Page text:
7. Poor eating habits. As mentioned those in construction work long hours and sometimes far from home. A meal for a construction worker is often something bought from a fast-food outlet or the local café – certainly not a balanced or healthy diet. Poor diets can lead to illnesses including diabetes and heart conditions. Many workers also consume large amounts of sugar drinks, and some even consume great quantities of energy drinks which can contain big amounts of caffeine.
8. Lack of exercise. Now we would expect construction workers to be healthy and fit doing hard physical work. Unfortunately there are some workers, such as machine operators or those who have desk jobs, who don’t have physically demanding jobs. These workers also work long hours sitting down and don’t have time, or are too tired, to do physical exercises. This, combined with a poor diet, could lead to health problems.
9. Lack of sleep. This can be a problem with those who work night shift. It’s often difficult to sleep during the day when noise, disturbances and even heat can disrupt sleep. But even those who work day shifts might have to get up early to travel long distances to work, often arriving for an early start. Lack of sleep can lead to other medical problems and stress.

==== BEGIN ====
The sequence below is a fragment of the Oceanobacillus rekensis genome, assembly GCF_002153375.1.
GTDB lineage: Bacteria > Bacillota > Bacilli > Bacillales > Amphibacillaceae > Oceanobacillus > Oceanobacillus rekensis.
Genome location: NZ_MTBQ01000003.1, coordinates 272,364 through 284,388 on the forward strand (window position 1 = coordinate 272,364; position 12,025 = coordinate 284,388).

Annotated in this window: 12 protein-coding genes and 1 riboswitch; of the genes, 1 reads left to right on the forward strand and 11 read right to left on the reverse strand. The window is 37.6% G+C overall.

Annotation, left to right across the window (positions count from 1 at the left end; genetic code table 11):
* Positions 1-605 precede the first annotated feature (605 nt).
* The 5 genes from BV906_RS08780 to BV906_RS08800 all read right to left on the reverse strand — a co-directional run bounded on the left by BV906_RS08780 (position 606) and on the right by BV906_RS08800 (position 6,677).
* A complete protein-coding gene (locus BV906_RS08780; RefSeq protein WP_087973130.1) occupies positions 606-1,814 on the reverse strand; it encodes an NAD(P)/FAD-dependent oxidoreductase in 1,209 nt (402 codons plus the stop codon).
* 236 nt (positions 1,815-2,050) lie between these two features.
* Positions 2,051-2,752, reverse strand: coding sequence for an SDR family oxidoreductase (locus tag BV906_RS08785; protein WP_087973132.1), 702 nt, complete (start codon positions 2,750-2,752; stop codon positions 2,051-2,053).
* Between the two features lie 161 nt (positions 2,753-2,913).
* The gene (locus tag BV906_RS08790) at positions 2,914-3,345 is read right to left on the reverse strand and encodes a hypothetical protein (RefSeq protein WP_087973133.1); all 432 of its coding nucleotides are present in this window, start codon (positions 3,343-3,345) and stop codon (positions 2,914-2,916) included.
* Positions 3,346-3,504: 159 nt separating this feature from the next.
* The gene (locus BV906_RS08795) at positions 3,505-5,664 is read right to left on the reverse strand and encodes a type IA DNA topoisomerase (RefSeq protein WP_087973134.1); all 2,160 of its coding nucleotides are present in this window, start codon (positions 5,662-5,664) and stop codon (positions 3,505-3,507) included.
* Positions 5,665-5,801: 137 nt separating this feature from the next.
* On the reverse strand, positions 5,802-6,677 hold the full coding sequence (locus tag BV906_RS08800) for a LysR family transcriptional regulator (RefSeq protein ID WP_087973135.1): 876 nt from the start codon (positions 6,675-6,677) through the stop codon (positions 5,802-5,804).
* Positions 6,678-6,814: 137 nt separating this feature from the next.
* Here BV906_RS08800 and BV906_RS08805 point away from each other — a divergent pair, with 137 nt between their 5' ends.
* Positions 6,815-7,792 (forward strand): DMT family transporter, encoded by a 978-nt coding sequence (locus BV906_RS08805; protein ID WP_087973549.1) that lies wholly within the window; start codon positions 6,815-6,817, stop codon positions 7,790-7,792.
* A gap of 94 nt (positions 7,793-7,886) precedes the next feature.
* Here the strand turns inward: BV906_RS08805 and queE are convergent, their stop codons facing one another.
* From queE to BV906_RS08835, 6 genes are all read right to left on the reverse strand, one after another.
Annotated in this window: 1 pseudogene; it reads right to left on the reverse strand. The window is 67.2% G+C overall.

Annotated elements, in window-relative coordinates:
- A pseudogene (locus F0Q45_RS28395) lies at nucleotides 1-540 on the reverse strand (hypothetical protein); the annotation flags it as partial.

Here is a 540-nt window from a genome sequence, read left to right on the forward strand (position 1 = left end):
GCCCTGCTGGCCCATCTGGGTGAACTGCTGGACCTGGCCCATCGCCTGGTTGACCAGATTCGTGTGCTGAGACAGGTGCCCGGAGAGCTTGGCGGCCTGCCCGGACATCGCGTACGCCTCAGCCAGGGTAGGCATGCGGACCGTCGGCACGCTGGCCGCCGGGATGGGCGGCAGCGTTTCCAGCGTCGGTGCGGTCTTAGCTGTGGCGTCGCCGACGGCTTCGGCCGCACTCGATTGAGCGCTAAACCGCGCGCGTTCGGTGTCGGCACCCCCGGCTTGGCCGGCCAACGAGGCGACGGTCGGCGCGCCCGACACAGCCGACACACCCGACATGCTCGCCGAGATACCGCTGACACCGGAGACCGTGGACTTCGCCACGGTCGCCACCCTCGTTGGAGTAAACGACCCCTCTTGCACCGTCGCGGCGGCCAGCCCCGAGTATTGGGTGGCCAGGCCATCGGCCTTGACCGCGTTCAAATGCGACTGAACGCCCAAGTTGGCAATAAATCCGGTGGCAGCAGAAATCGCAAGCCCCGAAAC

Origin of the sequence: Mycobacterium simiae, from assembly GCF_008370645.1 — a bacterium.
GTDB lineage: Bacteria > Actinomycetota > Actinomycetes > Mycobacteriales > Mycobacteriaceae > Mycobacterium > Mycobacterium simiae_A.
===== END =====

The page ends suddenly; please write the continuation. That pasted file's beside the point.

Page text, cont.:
10. Exposure to the sun. Construction companies are becoming more aware of the dangers of skin cancer and more companies are encouraging workers to take precautions to lessen the impacts of too much sun. But skin cancer still remains a real danger and life risk.
Construction companies need to take safety seriously. Poor safety costs money. However, construction companies also need to be aware of the hidden dangers that can kill, or at the very least which impact productivity. Management should show more empathy to their workers, be aware when workers appear to be acting differently, notice when things don’t appear right, and ensure that workers don’t work excessive hours. Sometimes workers need to be made aware of these hidden dangers which could be via posters and tool-box (tail-gate or pre-start) meetings. Where necessary counselling should be available for troubled workers. Avoid interrupting family time and provide sufficient time for workers to spend time with their family. Drug and alcohol abuse should not be tolerated.
Author: Paul Netscher